26 August 2020 ... min. read Listen

The gift of a cultural background

My parents taught me there is more than rice.

My parents, who had come to Germany from Bangladesh, were still learning German when I was born. I have a Bengali and a German first name. When I went to kindergarten and the other children asked me what my name was, I said ‘Silvia’, which is my second name. At elementary school, the same question came up again. I didn’t want to be different. My Bengali first name is Sharmin.

In my town near Frankfurt and at school, I never experienced any racism or strange comments. I consider myself very lucky.

At some point, though, there were some things that were difficult for me to understand. For example, why did we always eat rice at home? I always liked to go to my friend’s house after school and eat lunch there because her mom would make fish sticks with potato salad or mashed potatoes. I loved it! And still do.

Call me sister

Coming from a different culture sometimes caused some embarrassing situations for me. In Bangladesh, when you speak to an older person, you never use their names. So my younger sister always called me Apu (‘sister’) instead of Silvia. When my friends called me at home and my little sister picked up the phone, she would say, “Apu, Apu! Telephone for you.” My friends would hear that. Eventually I told my sister not to call me Apu anymore. Today, I miss being called Apu. It’s nice to be called ‘Sister’. It makes me feel closer to the Bengali culture. Today I know it wasn’t something to be embarrassed about at all.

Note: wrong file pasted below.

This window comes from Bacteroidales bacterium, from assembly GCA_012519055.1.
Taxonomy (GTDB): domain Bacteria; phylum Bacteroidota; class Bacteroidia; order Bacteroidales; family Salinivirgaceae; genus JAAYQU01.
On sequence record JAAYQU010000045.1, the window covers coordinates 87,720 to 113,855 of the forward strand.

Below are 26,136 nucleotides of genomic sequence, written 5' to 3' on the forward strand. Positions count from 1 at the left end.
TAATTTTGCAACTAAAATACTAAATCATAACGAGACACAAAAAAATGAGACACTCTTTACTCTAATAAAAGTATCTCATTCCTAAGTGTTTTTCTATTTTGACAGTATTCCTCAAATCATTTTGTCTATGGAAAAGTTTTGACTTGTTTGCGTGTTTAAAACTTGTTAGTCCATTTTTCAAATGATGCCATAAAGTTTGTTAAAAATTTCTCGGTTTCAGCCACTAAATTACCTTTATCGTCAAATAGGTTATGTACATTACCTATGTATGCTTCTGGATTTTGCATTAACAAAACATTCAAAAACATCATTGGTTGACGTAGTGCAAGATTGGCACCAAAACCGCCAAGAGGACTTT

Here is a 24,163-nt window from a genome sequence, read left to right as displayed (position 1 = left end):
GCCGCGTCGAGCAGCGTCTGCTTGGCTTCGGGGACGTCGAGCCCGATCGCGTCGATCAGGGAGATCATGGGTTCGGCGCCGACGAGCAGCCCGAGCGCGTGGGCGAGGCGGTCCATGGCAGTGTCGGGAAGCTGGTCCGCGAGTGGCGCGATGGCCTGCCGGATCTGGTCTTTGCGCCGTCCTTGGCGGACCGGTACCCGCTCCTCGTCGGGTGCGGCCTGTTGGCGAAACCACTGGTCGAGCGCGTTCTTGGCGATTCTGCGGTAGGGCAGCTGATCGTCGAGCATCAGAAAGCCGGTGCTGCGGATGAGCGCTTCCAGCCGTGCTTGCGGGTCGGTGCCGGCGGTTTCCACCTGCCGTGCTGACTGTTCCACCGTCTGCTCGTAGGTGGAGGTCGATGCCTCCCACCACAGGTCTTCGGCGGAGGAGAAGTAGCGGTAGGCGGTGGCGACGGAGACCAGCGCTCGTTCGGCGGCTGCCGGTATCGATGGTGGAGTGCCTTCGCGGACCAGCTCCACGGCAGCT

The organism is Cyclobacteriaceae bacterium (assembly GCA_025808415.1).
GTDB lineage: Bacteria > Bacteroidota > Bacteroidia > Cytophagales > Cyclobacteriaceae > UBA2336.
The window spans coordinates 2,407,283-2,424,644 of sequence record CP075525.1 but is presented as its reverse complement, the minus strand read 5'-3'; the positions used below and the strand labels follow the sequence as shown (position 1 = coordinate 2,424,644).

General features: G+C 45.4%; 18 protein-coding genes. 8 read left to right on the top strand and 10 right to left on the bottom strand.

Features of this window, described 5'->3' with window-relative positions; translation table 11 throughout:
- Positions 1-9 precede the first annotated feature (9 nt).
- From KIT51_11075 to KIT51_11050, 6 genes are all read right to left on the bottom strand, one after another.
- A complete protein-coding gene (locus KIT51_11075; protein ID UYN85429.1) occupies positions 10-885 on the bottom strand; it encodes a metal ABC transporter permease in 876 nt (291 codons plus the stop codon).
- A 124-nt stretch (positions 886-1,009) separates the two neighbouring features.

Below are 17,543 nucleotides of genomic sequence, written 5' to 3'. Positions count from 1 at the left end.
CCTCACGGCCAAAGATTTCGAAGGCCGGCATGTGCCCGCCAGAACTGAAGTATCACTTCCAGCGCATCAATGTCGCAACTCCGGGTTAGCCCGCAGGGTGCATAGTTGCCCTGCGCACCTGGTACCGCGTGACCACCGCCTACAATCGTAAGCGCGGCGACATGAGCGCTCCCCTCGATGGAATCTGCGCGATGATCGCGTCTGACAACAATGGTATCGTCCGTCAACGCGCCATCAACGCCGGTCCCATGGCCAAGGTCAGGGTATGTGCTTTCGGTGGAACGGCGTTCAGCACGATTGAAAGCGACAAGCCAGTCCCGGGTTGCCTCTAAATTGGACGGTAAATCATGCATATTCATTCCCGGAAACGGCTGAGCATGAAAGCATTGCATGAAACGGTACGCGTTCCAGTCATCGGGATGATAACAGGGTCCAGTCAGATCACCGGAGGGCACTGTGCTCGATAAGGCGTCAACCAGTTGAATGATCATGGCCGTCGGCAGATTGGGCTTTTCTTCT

I’ve always considered myself part Bengali and part German, so when an opportunity came up in a previous job to work on a project in Myanmar, I was interested. After all, I was already open to other cultures and knew how people there think. But in Myanmar, the German side of me was very dominant.

When the German embassy in Myanmar organized an Oktoberfest, I first thought: Who needs an Oktoberfest in Rangoon? But that was a moment when I really felt German. I even wore a dirndl, although I had never been to an Oktoberfest while living in Germany. A year later, I was even helping to organize the Oktoberfest.

Other people’s shoes

Because of my cultural background, I’m maybe more sensitive to other people and can easily put myself in other people’s shoes. The great thing is that I can pick the positive and useful aspects of both cultures depending on the situation.

I cherish both of my cultures and today I see it was a gift that I got. My parents taught me there is more than rice: I knew we were a bit different and that there are different kinds of people in the world, and that’s nice. We should listen to each other and celebrate our differences.

That’s what I like about ING, too: that different kinds of people come together. It’s a great chance to learn about different approaches to problems and develop ideas together. The whole working atmosphere gets another spark.

Your whole self is welcome here

This article is part of a series in which ING colleagues tell their personal stories. At ING we celebrate inclusion and value a diverse workforce, as we know people are most motivated when they are free to be their whole selves.

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